13. The Sunny Algarve… Kind of…

Following Fairleadgate, everything else went smoothly in Nazarè. We had some good long walks up to Sitio (right on top of the hill). We even eschewed the funicular (more due to Bella not being allowed on it than us being super-fitties or anything). We got some great views over the Praia do Norte from the headland – the conditions were completely different from just around the corner on the flat-calm town beach, and there were lots of surfers out trying their luck on the breaking waves some way out. We couldn’t even imagine what a 100ft wave would be like, let alone seeing someone surf it!

Praia do Norte
Praia do Norte

The weather was perfect (for those of you in colder climes, mid-20’s and wonderful warm sunshine…smug? us?), and we chilled out in the Sitio square overlooking the town and beach with some ice creams! The only downside is that Portugal recently passed a law prohibiting dogs (or any other animals) in all public buildings including shops, bars etc. Bad luck Bella! Although we did find a couple of pubs that were happy to flout the rules and let us all sit outside.

Drying fish on the beach
Drying fish on the beach
Typical property, externally tiled to pavement level.
Typical property, externally tiled to pavement level.

We made some cruising friends (not as dodgy as it sounds) in Ulrike and Dirk from Germany on Mariposa – also cruising with their dog, Chica (guard dog supreme!), as well as Torsten & crew from Norway on Wildensky – all cruising on student loans acquired to ‘study birds’…! We were invited to Uli and Dirk’s boat for a drink one evening, and got a tour of their self-built boat (http://www.sy-mariposa.info/index.php) – It’s a beautiful boat, and we were particularly envious of their engine room (Yes, an whole actual room. For the engine.) – we cooed our appreciation at the cleanliness and accessibility of the filters, tanks and fill points. Gosh – a far cry from Rose Rambler! They also had a washing machine on board, and a superb heating system – and ventilated insulation to stop any traces of damp! They had been up to Iceland, Norway, and the Faroes for several months, and the boat was certainly well kitted-out for colder cruising! A very enjoyable evening; this is one of the reasons we enjoy sailing!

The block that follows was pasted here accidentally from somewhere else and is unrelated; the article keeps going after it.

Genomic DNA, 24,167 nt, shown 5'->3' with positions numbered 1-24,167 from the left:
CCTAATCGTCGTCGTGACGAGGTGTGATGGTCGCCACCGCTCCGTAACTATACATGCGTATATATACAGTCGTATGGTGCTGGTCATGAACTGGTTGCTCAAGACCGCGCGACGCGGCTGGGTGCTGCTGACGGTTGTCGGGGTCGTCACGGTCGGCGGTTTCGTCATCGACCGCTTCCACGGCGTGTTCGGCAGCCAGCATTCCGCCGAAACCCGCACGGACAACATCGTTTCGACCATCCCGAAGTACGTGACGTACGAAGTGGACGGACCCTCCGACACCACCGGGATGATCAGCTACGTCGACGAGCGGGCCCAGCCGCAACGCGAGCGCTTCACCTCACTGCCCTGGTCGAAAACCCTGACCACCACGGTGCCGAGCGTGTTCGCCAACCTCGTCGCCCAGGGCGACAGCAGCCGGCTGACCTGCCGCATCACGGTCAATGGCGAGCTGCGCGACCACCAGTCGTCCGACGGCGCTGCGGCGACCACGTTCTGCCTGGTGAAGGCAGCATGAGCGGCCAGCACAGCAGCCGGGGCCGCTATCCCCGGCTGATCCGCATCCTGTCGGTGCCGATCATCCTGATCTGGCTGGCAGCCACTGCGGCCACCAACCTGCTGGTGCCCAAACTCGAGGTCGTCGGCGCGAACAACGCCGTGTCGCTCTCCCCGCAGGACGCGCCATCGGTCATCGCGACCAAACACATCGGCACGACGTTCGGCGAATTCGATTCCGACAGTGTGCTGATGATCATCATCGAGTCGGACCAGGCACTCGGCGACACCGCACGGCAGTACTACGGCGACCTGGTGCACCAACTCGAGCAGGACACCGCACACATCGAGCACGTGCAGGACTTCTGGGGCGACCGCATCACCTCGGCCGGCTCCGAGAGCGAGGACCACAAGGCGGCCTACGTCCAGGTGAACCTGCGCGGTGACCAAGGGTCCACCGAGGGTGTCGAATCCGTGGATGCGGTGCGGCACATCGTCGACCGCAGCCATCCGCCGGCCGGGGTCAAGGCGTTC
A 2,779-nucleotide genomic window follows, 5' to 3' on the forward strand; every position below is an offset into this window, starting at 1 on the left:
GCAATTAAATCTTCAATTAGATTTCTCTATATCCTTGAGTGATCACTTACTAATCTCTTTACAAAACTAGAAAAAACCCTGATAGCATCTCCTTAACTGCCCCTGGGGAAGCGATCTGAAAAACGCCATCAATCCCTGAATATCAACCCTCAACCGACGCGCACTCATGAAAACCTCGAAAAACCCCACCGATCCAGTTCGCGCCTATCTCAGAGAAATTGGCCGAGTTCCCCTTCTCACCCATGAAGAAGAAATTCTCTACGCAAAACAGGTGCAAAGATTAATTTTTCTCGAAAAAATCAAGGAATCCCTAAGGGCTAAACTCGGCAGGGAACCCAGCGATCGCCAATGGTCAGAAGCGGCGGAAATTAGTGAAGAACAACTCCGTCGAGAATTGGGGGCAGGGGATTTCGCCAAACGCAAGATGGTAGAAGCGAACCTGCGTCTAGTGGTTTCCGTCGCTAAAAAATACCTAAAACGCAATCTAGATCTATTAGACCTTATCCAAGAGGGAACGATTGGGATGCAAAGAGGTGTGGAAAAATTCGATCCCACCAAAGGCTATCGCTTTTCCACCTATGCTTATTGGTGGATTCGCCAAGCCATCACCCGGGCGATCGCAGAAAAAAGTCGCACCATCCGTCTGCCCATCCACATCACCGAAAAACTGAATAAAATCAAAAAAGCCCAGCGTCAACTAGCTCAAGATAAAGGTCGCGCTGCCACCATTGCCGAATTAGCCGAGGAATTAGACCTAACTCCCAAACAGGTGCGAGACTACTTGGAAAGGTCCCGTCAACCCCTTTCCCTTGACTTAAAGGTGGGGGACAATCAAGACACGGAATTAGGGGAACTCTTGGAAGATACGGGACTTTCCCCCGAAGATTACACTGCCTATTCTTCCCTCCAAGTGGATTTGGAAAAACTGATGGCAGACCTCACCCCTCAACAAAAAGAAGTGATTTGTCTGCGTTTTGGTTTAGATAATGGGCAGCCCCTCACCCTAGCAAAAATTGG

Nazaré isn’t the finest marina around, but we found it to be one of the friendliest we’ve visited. It was no use for chandleries (in case one wanted to buy a new fairlead, for example…), or doing laundry, or nipping out for a quick bite to eat, but the staff were friendly and the town itself was really nice – we didn’t struggle to spend a few nights here. We found some super paintings along the port’s wall by other boats that had visited (see our gallery). There was a great local market for fresh fruit and veg, and the supermarkets were good (if a bit out of town) for everything else. We spend a fairly long time in each place exploring the local area and also looking for markets and supermarkets, but are generally rewarded with excellent local produce that is incredibly cheap compared to the UK. Then we spend the rest of our budget on beer 🙂

The smallest beer in the world at 200ml? We wondered what the point of that was! We certainly notice that our drinking culture in the UK is quite different from the Continent’s!!
The smallest beer in the world at 200ml? We wondered what the point of that was! We certainly notice that our drinking culture in the UK is quite different from the Continent’s!!